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Personal Tax Deductions

To minimize your tax liability you should explore all your deduction options. Some of the most overlooked personal tax deductions include

  • Student loan interest – you can deduct u to $2,500 in student loan interest payment per year, for the lifetime of the loan (income limitations apply). This Student Loan Interest Deduction was made permanent by the fiscal cliff tax legislation passed in January 2013.
  • Education expenses – you may deduct up to $4,000 (depending on your income) for tuition related expenses, or you may qualify for the American Opportunity Tax Credit , worth up to $2,500 or the Lifetime Learning credit, worth up to $2,000 which are also for education expenses. Tax legislation passed in January 2013 extended the deduction through 2013 and the tax credit through the end of 2017.
  • Job expenses – you can deduct education and training costs for your job if your employer doesn’t reimburse you for them (and if the education is for your current job, not to get a better job later). Job hunting expenses, including mileage, are also deductible. If you are a teacher, don’t forget to include teaching related expenses for a small tax break.
  • 401(k) and IRA contributions – if your employer offers a 401(k) it pays to maximize your contributions, especially if your employer matches them. The maximum contribution is $17,500 for 2013. If you are 50 or older, you can contribute an extra $5,500 per year for 2013.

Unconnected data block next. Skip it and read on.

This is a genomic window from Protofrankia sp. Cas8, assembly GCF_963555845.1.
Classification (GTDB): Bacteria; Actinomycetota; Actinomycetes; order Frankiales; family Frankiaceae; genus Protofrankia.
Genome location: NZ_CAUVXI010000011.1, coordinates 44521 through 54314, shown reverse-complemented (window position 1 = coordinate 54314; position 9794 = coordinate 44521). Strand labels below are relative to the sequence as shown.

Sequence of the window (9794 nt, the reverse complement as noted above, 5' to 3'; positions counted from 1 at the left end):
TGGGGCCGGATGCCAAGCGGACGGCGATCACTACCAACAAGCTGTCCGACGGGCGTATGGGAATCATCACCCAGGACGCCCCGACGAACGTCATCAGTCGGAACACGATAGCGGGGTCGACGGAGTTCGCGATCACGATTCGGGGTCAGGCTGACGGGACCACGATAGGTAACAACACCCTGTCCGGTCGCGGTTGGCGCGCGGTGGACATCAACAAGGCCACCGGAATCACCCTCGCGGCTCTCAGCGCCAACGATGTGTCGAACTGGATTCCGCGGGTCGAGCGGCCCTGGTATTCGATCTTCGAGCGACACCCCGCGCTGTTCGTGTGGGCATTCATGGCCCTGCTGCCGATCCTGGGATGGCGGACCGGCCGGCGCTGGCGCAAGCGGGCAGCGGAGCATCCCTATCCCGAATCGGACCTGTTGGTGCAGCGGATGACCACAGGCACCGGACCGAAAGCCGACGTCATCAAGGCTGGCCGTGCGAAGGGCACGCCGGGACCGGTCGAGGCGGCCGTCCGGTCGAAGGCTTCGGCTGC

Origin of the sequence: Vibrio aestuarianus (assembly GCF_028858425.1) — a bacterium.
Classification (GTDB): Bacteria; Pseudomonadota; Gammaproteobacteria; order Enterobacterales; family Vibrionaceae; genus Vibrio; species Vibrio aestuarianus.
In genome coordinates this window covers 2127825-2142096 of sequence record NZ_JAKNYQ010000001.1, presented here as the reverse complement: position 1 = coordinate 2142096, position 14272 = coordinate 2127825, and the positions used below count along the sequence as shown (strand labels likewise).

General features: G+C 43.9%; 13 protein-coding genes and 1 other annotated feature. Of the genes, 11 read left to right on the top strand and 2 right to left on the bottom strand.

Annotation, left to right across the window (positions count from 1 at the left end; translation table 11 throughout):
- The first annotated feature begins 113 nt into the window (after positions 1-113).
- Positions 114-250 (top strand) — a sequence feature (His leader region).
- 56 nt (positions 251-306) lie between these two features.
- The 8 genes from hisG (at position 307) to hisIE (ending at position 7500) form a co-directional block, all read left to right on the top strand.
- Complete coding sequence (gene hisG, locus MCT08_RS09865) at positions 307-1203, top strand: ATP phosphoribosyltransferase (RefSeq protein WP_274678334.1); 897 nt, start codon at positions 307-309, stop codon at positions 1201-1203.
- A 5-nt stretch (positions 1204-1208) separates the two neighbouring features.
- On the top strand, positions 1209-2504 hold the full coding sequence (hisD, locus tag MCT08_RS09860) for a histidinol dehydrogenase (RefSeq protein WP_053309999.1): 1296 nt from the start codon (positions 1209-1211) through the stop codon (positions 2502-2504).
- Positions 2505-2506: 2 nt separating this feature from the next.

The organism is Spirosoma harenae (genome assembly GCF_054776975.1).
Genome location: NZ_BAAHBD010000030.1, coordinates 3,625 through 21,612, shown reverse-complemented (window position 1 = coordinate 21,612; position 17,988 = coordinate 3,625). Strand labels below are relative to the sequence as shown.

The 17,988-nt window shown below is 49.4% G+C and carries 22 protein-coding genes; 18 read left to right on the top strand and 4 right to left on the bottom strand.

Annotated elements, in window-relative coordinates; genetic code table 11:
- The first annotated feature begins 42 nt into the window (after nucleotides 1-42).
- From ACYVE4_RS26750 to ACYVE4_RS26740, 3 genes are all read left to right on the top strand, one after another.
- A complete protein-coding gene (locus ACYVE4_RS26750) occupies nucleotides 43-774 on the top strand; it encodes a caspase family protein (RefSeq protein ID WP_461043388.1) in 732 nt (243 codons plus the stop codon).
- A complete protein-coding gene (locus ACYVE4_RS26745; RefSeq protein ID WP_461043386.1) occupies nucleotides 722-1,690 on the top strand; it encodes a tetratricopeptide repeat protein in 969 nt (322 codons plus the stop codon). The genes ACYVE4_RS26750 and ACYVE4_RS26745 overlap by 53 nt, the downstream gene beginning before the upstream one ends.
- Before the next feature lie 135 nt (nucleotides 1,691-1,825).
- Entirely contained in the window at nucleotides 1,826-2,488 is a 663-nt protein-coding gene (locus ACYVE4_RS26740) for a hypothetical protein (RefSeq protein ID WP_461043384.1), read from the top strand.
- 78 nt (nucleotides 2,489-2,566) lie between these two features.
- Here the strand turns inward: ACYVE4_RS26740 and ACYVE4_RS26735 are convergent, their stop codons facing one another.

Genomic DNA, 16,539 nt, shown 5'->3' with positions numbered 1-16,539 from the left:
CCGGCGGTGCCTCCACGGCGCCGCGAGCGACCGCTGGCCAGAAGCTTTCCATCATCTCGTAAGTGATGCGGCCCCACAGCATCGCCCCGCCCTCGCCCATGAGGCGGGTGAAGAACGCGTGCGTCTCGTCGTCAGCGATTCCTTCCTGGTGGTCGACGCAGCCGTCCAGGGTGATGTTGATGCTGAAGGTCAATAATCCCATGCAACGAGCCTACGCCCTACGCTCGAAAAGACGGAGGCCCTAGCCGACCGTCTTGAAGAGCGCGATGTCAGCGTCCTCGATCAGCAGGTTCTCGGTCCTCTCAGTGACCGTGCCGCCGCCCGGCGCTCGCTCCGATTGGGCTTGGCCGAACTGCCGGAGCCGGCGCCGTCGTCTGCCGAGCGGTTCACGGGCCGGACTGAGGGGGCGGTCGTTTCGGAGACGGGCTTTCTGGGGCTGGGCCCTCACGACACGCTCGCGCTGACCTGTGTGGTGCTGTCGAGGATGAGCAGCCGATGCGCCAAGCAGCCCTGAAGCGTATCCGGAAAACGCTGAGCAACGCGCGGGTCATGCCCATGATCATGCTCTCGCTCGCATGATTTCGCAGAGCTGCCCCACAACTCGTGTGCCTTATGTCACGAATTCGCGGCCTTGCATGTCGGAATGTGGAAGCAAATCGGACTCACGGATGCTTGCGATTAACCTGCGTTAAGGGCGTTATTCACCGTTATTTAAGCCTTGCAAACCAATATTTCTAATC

• Child care expenses – if you pay day care expenses for your children or disables adult dependents you may be eligible for a federal tax credit of up to 35% of the cost. To qualify for the child and dependent care credit, you must have a dependent child age 12 or younger or a dependent of any age who cannot care for themselves.
  • Medical expenses – you can deduct the amount of your medical and dental expenses that exceed 10% of your adjusted gross income. Eligible expenses include both health insurance premiums and out of pocket expenses not covered by insurance for both you and your dependents.
  • Health savings accounts – If you have a qualified Health Savings Account (HAS), you can deduct your contributions to the account, and you don’t have to pay tax on any interest you earn from the account. To establish an HAS account, you must have a high deductible health plan that qualifies under the HAS rules. You can use money in your HAS account to pay almost any kind of health related expense.

 

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